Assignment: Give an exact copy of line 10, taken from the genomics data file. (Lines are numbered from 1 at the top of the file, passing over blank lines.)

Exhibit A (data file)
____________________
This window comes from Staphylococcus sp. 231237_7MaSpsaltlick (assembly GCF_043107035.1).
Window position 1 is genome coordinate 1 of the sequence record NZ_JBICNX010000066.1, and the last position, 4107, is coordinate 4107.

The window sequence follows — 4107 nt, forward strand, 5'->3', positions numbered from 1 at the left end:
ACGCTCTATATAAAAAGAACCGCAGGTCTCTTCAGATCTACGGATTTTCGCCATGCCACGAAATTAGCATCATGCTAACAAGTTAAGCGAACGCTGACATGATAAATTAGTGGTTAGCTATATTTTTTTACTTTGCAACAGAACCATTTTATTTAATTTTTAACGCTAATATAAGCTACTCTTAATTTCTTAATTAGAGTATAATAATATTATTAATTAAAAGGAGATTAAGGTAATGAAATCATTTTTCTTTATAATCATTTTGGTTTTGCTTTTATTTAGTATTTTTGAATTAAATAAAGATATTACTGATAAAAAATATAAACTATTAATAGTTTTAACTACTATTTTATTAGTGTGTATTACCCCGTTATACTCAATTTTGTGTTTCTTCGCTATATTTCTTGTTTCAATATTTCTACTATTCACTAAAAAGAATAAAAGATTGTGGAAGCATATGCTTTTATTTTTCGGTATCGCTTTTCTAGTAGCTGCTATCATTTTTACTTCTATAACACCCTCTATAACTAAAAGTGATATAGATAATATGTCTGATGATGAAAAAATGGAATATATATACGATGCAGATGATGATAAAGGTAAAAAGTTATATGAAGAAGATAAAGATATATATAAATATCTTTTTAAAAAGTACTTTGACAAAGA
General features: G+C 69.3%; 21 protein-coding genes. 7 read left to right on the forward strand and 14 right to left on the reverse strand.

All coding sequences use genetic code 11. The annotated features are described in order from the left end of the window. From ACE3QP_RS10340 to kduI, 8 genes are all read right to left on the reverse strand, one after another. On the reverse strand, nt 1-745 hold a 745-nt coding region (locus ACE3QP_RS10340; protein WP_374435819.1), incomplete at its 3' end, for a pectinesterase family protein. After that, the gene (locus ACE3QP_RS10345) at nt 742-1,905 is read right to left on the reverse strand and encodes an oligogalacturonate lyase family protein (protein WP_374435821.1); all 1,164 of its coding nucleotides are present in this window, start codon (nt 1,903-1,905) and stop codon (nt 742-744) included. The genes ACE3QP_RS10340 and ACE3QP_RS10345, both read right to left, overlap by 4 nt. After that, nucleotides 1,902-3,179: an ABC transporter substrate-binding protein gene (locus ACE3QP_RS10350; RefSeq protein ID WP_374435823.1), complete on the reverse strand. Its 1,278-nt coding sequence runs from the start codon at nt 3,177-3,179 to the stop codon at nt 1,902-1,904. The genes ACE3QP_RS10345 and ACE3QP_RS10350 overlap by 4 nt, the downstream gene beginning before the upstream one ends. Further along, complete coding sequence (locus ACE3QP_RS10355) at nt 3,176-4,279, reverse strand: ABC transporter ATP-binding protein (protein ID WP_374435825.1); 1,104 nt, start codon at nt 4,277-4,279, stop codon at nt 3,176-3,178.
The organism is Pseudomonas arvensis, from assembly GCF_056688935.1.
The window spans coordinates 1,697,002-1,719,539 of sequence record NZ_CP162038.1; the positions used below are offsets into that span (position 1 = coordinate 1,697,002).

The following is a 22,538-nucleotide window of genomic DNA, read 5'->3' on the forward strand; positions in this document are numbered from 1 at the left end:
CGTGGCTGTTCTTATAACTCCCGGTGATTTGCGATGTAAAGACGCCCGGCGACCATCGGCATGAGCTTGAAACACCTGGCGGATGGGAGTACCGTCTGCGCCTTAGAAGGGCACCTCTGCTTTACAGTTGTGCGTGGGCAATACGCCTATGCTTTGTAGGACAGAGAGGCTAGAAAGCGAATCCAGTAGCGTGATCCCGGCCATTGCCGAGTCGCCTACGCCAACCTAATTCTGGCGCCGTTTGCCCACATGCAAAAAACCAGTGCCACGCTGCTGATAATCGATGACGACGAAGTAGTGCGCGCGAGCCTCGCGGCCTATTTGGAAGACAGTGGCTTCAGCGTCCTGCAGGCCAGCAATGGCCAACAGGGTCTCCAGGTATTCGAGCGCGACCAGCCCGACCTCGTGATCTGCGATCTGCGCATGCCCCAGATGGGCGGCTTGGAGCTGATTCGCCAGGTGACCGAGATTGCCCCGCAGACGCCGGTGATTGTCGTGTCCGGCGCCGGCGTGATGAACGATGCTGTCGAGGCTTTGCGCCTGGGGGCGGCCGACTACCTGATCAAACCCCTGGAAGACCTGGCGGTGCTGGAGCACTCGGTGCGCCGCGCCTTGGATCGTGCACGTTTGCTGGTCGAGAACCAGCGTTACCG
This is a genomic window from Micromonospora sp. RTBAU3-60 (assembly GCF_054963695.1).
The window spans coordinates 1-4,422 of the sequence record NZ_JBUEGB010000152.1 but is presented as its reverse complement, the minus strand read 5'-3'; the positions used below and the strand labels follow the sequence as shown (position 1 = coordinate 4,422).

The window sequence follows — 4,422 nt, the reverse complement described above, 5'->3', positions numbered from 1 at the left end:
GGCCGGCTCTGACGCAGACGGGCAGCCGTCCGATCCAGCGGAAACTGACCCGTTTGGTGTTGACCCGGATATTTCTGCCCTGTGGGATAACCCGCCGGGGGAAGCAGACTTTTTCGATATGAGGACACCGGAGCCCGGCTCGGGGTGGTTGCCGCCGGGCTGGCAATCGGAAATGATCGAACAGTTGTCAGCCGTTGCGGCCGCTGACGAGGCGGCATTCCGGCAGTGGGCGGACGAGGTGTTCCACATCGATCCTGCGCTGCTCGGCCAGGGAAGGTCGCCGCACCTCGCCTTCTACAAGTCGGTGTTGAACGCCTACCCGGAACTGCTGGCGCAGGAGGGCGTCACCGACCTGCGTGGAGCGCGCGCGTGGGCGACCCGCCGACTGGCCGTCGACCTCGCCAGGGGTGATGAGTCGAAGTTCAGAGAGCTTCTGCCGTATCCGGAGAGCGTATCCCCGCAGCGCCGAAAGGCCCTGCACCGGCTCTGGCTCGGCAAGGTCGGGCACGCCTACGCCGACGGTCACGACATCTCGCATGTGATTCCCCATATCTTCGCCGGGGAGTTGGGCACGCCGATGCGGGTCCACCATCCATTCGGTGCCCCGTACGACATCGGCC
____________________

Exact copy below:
CGTGGCTGTTCTTATAACTCCCGGTGATTTGCGATGTAAAGACGCCCGGCGACCATCGGCATGAGCTTGAAACACCTGGCGGATGGGAGTACCGTCTGCGCCTTAGAAGGGCACCTCTGCTTTACAGTTGTGCGTGGGCAATACGCCTATGCTTTGTAGGACAGAGAGGCTAGAAAGCGAATCCAGTAGCGTGATCCCGGCCATTGCCGAGTCGCCTACGCCAACCTAATTCTGGCGCCGTTTGCCCACATGCAAAAAACCAGTGCCACGCTGCTGATAATCGATGACGACGAAGTAGTGCGCGCGAGCCTCGCGGCCTATTTGGAAGACAGTGGCTTCAGCGTCCTGCAGGCCAGCAATGGCCAACAGGGTCTCCAGGTATTCGAGCGCGACCAGCCCGACCTCGTGATCTGCGATCTGCGCATGCCCCAGATGGGCGGCTTGGAGCTGATTCGCCAGGTGACCGAGATTGCCCCGCAGACGCCGGTGATTGTCGTGTCCGGCGCCGGCGTGATGAACGATGCTGTCGAGGCTTTGCGCCTGGGGGCGGCCGACTACCTGATCAAACCCCTGGAAGACCTGGCGGTGCTGGAGCACTCGGTGCGCCGCGCCTTGGATCGTGCACGTTTGCTGGTCGAGAACCAGCGTTACCG